Sprinkler, passive advocates spar
ESSEXVILLE, Mich.--Fire sprinkler advocates here are at odds with the passive fire industry over building codes. Comprising mainly concrete and drywall companies that manufacture structural fire protection such as firewalls, the passive fire industry advocates for more codes that mandate structural fire protection.
However, it's not the passive fire industry's mission, but their methods that have upset sprinkler advocates.
To get codes favorable to their industry considered, the passive fire industry has proposed removing sprinkler alternatives and incentives.
"Passive fire barriers are good; they do control fire. There's no doubt about it. But they don't put out fires the way fire sprinklers do," said Jeff Hugo, North Central Region Manager of the National Fire Sprinkler Association, who was at the International Code Council hearings held in Detroit last September. "They submitted a lot of code changes to reduce fire sprinkler protection tradeoffs...The code council turned down these changes," Hugo said.
However, Steve Szoke, director of codes and standards for the Portland Cement Association, which advocates for passive fire protection from its offices in Skokie, Ill., said "the sprinkler people are telling the story backwards." He said the sprinkler alternatives in the current codes are putting people in danger, as they allow builders to provide less passive fire protection in exchange for sprinkler installation.
"We think sprinklers are great," said Szoke, "we think sprinklers should be pretty much everywhere. We just don't think they should be trading off." He cited a number of instances where sprinklers would not be effective: a natural disaster that disrupted water supply, a large area fire where there wouldn't be enough water to go around, even the building he was sitting in as he spoke on the phone.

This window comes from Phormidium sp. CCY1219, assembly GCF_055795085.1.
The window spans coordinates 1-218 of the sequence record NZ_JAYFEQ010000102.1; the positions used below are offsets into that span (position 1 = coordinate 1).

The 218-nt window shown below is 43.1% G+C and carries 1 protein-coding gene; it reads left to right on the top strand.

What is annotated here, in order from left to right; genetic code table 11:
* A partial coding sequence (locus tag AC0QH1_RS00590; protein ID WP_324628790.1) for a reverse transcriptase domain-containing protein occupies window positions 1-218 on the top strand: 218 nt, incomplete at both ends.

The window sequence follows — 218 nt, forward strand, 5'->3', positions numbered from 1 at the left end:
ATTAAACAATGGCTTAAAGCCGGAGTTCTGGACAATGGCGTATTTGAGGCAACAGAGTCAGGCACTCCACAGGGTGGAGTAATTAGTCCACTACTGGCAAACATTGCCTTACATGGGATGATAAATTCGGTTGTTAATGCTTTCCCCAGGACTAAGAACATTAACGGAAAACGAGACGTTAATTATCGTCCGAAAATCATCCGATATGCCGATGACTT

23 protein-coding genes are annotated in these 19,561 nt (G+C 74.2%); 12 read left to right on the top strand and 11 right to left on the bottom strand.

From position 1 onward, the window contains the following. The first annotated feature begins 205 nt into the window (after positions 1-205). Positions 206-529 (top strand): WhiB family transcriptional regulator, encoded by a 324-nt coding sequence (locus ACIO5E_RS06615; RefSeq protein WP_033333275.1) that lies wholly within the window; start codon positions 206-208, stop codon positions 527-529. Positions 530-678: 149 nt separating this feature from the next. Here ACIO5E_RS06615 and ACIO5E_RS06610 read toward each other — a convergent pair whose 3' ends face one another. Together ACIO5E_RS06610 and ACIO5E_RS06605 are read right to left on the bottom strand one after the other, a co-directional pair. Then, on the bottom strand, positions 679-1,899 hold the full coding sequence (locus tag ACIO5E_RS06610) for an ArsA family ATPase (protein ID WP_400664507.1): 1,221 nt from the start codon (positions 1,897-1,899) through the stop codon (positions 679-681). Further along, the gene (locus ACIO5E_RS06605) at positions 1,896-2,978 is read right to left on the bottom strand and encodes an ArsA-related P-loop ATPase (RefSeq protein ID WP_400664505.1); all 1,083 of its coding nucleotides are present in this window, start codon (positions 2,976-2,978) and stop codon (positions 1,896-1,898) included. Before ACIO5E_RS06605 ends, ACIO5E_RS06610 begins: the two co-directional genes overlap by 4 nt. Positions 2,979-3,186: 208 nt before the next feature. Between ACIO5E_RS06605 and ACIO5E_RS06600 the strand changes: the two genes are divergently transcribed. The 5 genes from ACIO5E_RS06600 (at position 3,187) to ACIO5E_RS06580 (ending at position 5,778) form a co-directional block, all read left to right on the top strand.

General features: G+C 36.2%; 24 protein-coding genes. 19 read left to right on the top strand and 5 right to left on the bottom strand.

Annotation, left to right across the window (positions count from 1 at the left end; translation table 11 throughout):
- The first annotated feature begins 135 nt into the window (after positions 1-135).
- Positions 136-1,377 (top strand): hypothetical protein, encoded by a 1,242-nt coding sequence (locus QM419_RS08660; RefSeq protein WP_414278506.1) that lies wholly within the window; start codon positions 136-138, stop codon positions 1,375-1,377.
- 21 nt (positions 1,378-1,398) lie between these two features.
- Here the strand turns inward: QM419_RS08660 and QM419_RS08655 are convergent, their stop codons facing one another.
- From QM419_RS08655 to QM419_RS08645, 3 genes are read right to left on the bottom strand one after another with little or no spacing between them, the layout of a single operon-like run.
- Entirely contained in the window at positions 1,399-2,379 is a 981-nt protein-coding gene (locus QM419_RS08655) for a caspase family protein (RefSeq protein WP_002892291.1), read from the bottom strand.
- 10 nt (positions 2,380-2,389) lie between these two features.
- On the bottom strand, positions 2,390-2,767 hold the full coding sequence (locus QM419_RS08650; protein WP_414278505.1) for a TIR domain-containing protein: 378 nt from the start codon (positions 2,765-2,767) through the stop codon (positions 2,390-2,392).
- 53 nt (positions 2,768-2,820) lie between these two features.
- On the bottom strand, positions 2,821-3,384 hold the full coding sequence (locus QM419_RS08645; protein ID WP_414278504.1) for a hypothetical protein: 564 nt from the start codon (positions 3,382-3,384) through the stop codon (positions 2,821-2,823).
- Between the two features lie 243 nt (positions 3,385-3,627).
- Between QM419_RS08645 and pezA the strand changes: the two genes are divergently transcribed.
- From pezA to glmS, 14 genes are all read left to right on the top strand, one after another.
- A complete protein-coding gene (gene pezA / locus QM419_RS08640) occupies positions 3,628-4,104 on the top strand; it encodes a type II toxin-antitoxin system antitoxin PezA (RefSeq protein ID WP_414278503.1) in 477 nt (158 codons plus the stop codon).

"Right now, they're working on the water main outside my office," he said. "If I did sprinkler tradeoffs, should I even be occupying this building?"
Further, Szoke said the passive industry was fighting an uphill battle. Not only are the sprinkler advocates against them, but so too are builders trying to save money and the manufacturers of lesser-quality materials that don't offer fire protection.
This tug of war is ongoing throughout the country.
Hugo's territory includes Michigan, West Virginia, Ohio, Kentucky and Indiana, all of which adopted the International Building Codes at the state level within the last four years. With a few exceptions, this means that code requirements and variances are decided at the state level; elsewhere in the country this business is done at the local level. Because the codes are newly adopted and at the state level instead of many local jurisdictions, Hugo said, these states are prime targets for the passive fire industry to try to make changes. Szoke said his focus, however, is on the National Institute of Standards and Technology or the National Institute of Building Sciences, hoping that a NIST report on the World Trade Center collapse, for instance, will show the benefits of passive fire protection.
Meanwhile, Hugo has asked NFSA contractors in his region to let him know about passive fire industry efforts.